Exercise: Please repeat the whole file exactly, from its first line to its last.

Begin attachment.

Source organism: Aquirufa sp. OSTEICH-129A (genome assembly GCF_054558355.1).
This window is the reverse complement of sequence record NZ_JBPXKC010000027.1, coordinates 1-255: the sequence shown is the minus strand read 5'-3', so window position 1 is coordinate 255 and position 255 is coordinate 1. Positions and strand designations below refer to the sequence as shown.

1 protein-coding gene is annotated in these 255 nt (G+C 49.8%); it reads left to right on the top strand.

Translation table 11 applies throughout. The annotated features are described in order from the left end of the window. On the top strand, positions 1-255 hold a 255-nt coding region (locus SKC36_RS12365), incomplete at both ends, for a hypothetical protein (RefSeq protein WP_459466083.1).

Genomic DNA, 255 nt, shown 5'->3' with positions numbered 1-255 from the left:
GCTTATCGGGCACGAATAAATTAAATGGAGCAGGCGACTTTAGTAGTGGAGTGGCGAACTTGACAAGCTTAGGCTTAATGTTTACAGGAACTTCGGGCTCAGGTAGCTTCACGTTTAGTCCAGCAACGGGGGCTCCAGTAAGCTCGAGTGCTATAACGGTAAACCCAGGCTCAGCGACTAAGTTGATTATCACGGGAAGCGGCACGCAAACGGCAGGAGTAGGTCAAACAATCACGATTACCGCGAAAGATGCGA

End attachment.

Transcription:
Source organism: Aquirufa sp. OSTEICH-129A (genome assembly GCF_054558355.1).
This window is the reverse complement of sequence record NZ_JBPXKC010000027.1, coordinates 1-255: the sequence shown is the minus strand read 5'-3', so window position 1 is coordinate 255 and position 255 is coordinate 1. Positions and strand designations below refer to the sequence as shown.

1 protein-coding gene is annotated in these 255 nt (G+C 49.8%); it reads left to right on the top strand.

Translation table 11 applies throughout. The annotated features are described in order from the left end of the window. On the top strand, positions 1-255 hold a 255-nt coding region (locus SKC36_RS12365), incomplete at both ends, for a hypothetical protein (RefSeq protein WP_459466083.1).

Genomic DNA, 255 nt, shown 5'->3' with positions numbered 1-255 from the left:
GCTTATCGGGCACGAATAAATTAAATGGAGCAGGCGACTTTAGTAGTGGAGTGGCGAACTTGACAAGCTTAGGCTTAATGTTTACAGGAACTTCGGGCTCAGGTAGCTTCACGTTTAGTCCAGCAACGGGGGCTCCAGTAAGCTCGAGTGCTATAACGGTAAACCCAGGCTCAGCGACTAAGTTGATTATCACGGGAAGCGGCACGCAAACGGCAGGAGTAGGTCAAACAATCACGATTACCGCGAAAGATGCGA